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Papers of the Week

Papers: 30 Sep 2023 - 6 Oct 2023


Front Pain Res (Lausanne)



Perspectives on the insidious nature of pain metaphor: we literally need to change our metaphors.


Johnson MI, Hudson M, Ryan CG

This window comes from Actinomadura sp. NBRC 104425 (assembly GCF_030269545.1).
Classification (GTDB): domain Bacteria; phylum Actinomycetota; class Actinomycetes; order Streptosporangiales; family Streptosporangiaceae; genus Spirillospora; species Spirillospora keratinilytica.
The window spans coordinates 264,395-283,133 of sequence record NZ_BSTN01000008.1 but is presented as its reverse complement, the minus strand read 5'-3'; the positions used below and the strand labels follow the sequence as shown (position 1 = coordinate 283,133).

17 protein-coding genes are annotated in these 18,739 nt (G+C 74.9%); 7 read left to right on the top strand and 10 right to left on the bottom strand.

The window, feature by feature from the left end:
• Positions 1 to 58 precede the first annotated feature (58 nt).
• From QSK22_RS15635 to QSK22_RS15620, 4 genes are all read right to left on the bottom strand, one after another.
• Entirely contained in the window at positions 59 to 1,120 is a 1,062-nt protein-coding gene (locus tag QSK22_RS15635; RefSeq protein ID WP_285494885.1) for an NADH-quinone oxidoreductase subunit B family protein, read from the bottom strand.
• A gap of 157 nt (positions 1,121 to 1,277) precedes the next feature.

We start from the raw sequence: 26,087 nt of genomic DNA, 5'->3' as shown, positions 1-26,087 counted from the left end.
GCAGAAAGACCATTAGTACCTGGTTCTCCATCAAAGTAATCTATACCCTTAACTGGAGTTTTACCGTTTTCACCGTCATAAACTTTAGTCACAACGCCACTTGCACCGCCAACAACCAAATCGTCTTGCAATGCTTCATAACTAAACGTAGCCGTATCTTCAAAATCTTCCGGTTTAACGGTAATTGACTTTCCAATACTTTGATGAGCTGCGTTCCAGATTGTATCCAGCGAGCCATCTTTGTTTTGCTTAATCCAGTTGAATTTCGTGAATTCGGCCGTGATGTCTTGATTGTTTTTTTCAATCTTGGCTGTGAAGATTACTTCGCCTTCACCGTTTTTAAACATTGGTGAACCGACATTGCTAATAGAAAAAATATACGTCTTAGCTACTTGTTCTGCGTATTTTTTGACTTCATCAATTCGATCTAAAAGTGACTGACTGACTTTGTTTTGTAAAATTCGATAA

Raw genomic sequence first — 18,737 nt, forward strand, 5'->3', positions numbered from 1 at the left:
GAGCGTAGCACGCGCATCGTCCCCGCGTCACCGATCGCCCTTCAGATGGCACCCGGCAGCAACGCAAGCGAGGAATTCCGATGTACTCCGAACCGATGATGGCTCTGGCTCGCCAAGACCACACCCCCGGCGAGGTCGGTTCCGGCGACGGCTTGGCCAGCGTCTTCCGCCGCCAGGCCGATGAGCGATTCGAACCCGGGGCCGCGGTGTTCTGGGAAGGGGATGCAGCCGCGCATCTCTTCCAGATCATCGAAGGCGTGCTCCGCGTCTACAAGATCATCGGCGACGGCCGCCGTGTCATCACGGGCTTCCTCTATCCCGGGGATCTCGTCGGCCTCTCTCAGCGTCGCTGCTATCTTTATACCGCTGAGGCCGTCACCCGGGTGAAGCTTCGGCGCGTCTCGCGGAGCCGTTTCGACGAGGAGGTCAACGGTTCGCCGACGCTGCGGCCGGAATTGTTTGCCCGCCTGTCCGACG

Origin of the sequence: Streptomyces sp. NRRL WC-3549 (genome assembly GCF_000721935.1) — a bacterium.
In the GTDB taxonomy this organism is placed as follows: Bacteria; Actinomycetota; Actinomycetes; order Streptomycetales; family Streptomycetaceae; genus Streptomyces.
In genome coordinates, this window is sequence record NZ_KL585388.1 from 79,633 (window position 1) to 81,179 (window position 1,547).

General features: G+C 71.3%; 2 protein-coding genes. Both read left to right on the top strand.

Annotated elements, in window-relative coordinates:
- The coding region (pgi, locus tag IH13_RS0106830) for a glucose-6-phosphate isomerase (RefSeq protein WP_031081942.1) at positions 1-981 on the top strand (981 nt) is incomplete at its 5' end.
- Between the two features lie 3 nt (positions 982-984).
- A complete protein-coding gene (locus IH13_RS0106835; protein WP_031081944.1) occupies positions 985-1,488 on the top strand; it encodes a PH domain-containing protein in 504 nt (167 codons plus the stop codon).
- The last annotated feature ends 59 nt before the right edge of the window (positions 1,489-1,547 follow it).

Metaphorical language is used to convey one thing as representative or symbolic of something else. Metaphor is used in figurative language but is much more than a means of delivering “poetic imagination”. A metaphor is a conceptual tool for categorising, organizing, thinking about, and ultimately shaping reality. Thus, metaphor underpins the way humans think. Our viewpoint is that metaphorical thought and communication contribute to “painogenicity”, the tendency of socio-ecological environments (settings) to promote the persistence of pain. In this perspectives article, we explore the insidious nature of metaphor used in pain language and conceptual models of pain. We explain how metaphor shapes mental organisation to govern the way humans perceive, navigate and gain insight into the nature of the world, i.e., creating experience. We explain how people use metaphors to “project” their private sensations, feelings, and thoughts onto objects and events in the external world. This helps people to understand their pain and promotes sharing of pain experience with others, including health care professionals. We explore the insidious nature of “warmongering” and damage-based metaphors in daily parlance and demonstrate how this is detrimental to health and wellbeing. We explore how metaphors shape the development and communication of complex, abstract ideas, theories, and models and how scientific understanding of pain is metaphorical in nature. We argue that overly simplistic neuro-mechanistic metaphors of pain contribute to fallacies and misnomers and an unhealthy focus on biomedical research, in the hope of developing medical interventions that “prevent pain transmission [sic]”. We advocate reconfiguring pain language towards constructive metaphors that foster a salutogenic view of pain, focusing on health and well-being. We advocate reconfiguring metaphors to align with contemporary pain science, to encourage acceptance of non-medicalised strategies to aid health and well-being. We explore the role of enactive metaphors to facilitate reconfiguration. We conclude that being cognisant of the pervasive nature of metaphors will assist progress toward a more coherent conceptual understanding of pain and the use of healthier pain language. We hope our article catalyses debate and reflection.